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by Kara Furlong | Jun. 13, 2016, 8:33 AM
Chancellor Nicholas S. Zeppos convened the Visiting Advisory Board for Diversity and Equity on campus June 10. The group comprises diversity and inclusion leaders representing peer universities as well as Nashville and Middle Tennessee organizations. It is charged with advising the chancellor-appointed Diversity, Inclusion and Community Committee as it continues its work to create concrete recommendations for making Vanderbilt a more diverse and inclusive institution.
The advisory board met with members of the Diversity, Inclusion and Community Committee in a daylong session at the Student Life Center Friday. The visitors were asked to assess the committee’s working plan and give candid feedback based on their expertise and real-world experiences.
In his opening remarks, Zeppos likened the effort to laying railroad tracks for a train that he and others involved likely won’t ever see reach its destination.
“But if we don’t start to lay the track, no one will think that we can ever get to that beautiful station of justice, equality, diversity and inclusion at Vanderbilt or in our larger society,” he said. “We’re going to get the train on those tracks, and we’re going to move it as far along as we can.”
Zeppos emphasized the importance of being thoughtful, deliberate and definitive in these efforts so that they won’t easily be derailed in the future.
“My colleagues have done an amazing job of telling a story, of putting together a set of data and action points. Having said that, I don’t want to be too overly prescriptive,” Zeppos told the advisory board. “I want an honest assessment of our efforts. I want you to give us the good, the bad and the ugly.”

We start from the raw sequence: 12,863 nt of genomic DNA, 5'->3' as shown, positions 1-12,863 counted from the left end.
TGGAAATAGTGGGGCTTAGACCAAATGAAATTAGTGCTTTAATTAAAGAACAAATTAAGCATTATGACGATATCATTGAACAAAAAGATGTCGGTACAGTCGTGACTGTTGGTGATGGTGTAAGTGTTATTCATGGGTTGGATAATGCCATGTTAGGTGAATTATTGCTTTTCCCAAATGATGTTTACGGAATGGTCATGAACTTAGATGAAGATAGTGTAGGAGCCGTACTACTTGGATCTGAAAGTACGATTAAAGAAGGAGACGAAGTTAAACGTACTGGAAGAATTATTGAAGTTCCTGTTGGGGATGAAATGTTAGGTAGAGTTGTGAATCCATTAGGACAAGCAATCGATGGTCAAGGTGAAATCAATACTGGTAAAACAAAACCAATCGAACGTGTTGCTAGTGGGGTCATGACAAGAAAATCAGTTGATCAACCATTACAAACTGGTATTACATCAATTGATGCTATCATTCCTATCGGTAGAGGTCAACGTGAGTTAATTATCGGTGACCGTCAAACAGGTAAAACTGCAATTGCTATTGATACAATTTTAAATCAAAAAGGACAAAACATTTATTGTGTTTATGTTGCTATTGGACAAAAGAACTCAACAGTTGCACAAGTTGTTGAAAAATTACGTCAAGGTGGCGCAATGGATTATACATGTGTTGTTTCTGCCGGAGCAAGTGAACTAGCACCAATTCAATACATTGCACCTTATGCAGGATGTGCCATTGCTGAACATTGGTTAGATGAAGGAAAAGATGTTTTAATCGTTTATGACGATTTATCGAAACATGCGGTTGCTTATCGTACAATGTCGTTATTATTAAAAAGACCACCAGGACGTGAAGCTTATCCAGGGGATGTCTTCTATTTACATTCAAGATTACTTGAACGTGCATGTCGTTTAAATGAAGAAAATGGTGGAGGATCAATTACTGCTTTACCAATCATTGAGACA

George C. Hill, vice chancellor for equity, diversity and inclusion, echoed this sentiment.
“One of the things that’s very important to us is to hear your candid recommendations,” said Hill, who serves as Vanderbilt’s chief diversity officer.
“Our chancellor is really, really committed to this effort,” Hill said. “One of the first things he said when he spoke with the faculty last August was that the issue of diversity, inclusion and equity was central to what he was about, and if we did not solve it, then Vanderbilt will not be a great institution.”
Vice Provost of Academic and Strategic Affairs John Geer spoke on behalf of the Office of the Provost.
“I have been working with our provost, Susan Wente, now for three years, and one of the things that she’s committed to, in partnership with Chancellor Zeppos and Vice Chancellor Hill, is making diversity a part of every conversation at the start,” Geer said.
“This university is very much committed to what we call trans-institutional research and learning,” he continued. “We take advantage of our real estate and the fact that we are a compact campus with 10 amazing colleges. We’re attempting to solve the big problems of society—the grand challenges, as we often call them—and that requires us to gather diverse perspectives, bring in people with different life experiences to bear on the conversation.
“We’ve had some successes, but we need to do more. We need to make this a part of our culture in every way, shape and form,” Geer said. “We need to know about the good, the bad and the ugly, because in doing so, we can move forward. We can start building those railroad tracks.”
Both Zeppos and Hill discussed their desire for members of the Visiting Advisory Board for Diversity and Equity to have ongoing involvement with the university—through retreats, workshops and presentations—as Vanderbilt continues to develop its diversity and inclusion efforts and assess the results.
Kara Furlong, (615) 322-NEWS
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